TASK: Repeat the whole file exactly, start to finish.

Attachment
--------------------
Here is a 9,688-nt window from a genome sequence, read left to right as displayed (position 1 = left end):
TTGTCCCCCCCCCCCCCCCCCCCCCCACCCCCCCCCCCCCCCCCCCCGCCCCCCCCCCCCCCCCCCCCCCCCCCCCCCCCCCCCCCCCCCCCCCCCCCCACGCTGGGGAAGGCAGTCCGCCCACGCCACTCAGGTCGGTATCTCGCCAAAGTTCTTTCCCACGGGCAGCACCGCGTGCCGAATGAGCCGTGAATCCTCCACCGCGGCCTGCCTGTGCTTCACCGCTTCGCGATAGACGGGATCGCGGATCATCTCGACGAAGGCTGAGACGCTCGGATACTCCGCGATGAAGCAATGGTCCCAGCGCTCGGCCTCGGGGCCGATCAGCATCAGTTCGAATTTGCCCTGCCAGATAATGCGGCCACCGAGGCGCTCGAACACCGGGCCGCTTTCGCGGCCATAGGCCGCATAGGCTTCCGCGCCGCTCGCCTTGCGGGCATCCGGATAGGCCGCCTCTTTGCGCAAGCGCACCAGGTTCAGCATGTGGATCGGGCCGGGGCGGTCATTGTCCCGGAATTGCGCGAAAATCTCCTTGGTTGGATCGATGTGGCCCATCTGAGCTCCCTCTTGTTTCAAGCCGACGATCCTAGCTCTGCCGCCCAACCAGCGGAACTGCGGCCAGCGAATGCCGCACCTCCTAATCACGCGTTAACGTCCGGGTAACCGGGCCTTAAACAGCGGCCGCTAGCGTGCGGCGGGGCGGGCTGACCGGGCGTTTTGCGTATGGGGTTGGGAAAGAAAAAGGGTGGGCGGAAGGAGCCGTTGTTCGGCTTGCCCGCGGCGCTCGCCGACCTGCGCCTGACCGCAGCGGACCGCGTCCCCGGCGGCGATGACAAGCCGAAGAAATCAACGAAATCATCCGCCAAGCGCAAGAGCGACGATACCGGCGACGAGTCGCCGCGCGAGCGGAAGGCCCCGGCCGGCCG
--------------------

Here is a 9,688-nt window from a genome sequence, read left to right as displayed (position 1 = left end):
TTGTCCCCCCCCCCCCCCCCCCCCCCACCCCCCCCCCCCCCCCCCCCGCCCCCCCCCCCCCCCCCCCCCCCCCCCCCCCCCCCCCCCCCCCCCCCCCCCACGCTGGGGAAGGCAGTCCGCCCACGCCACTCAGGTCGGTATCTCGCCAAAGTTCTTTCCCACGGGCAGCACCGCGTGCCGAATGAGCCGTGAATCCTCCACCGCGGCCTGCCTGTGCTTCACCGCTTCGCGATAGACGGGATCGCGGATCATCTCGACGAAGGCTGAGACGCTCGGATACTCCGCGATGAAGCAATGGTCCCAGCGCTCGGCCTCGGGGCCGATCAGCATCAGTTCGAATTTGCCCTGCCAGATAATGCGGCCACCGAGGCGCTCGAACACCGGGCCGCTTTCGCGGCCATAGGCCGCATAGGCTTCCGCGCCGCTCGCCTTGCGGGCATCCGGATAGGCCGCCTCTTTGCGCAAGCGCACCAGGTTCAGCATGTGGATCGGGCCGGGGCGGTCATTGTCCCGGAATTGCGCGAAAATCTCCTTGGTTGGATCGATGTGGCCCATCTGAGCTCCCTCTTGTTTCAAGCCGACGATCCTAGCTCTGCCGCCCAACCAGCGGAACTGCGGCCAGCGAATGCCGCACCTCCTAATCACGCGTTAACGTCCGGGTAACCGGGCCTTAAACAGCGGCCGCTAGCGTGCGGCGGGGCGGGCTGACCGGGCGTTTTGCGTATGGGGTTGGGAAAGAAAAAGGGTGGGCGGAAGGAGCCGTTGTTCGGCTTGCCCGCGGCGCTCGCCGACCTGCGCCTGACCGCAGCGGACCGCGTCCCCGGCGGCGATGACAAGCCGAAGAAATCAACGAAATCATCCGCCAAGCGCAAGAGCGACGATACCGGCGACGAGTCGCCGCGCGAGCGGAAGGCCCCGGCCGGCCG